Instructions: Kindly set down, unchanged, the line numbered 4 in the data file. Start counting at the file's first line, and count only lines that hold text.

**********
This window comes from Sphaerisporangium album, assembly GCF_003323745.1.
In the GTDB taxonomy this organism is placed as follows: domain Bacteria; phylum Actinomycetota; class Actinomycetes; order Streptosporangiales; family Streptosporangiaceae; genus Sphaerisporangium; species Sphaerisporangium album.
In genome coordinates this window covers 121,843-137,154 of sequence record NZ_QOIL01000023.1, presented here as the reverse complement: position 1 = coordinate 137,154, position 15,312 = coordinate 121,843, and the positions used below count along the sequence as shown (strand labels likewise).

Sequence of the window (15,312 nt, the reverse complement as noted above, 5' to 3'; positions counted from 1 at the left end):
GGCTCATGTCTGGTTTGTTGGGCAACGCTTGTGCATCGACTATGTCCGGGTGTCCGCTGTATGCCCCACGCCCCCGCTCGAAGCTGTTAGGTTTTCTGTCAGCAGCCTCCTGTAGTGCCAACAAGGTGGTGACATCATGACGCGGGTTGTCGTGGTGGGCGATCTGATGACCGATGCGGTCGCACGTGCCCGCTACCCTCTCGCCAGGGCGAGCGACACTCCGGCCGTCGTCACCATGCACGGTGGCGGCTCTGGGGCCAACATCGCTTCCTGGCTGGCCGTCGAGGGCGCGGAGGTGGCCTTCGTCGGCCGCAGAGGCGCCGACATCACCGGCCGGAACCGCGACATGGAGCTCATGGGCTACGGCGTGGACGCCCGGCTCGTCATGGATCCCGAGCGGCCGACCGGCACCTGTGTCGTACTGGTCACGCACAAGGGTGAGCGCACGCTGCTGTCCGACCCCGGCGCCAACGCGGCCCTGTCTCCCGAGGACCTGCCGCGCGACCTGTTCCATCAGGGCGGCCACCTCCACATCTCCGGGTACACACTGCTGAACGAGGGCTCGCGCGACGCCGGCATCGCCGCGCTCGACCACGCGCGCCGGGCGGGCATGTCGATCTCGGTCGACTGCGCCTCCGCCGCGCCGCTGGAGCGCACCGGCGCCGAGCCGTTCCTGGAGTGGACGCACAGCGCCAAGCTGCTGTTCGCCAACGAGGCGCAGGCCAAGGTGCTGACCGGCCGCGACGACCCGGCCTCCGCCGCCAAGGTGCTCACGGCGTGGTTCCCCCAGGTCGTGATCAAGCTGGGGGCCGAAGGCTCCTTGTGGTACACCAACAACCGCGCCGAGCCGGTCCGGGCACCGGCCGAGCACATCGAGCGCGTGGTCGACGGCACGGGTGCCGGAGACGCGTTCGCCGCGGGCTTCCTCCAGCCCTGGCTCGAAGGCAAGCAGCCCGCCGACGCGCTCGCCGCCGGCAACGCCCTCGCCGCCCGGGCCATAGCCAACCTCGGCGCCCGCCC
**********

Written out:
Sequence of the window (15,312 nt, the reverse complement as noted above, 5' to 3'; positions counted from 1 at the left end):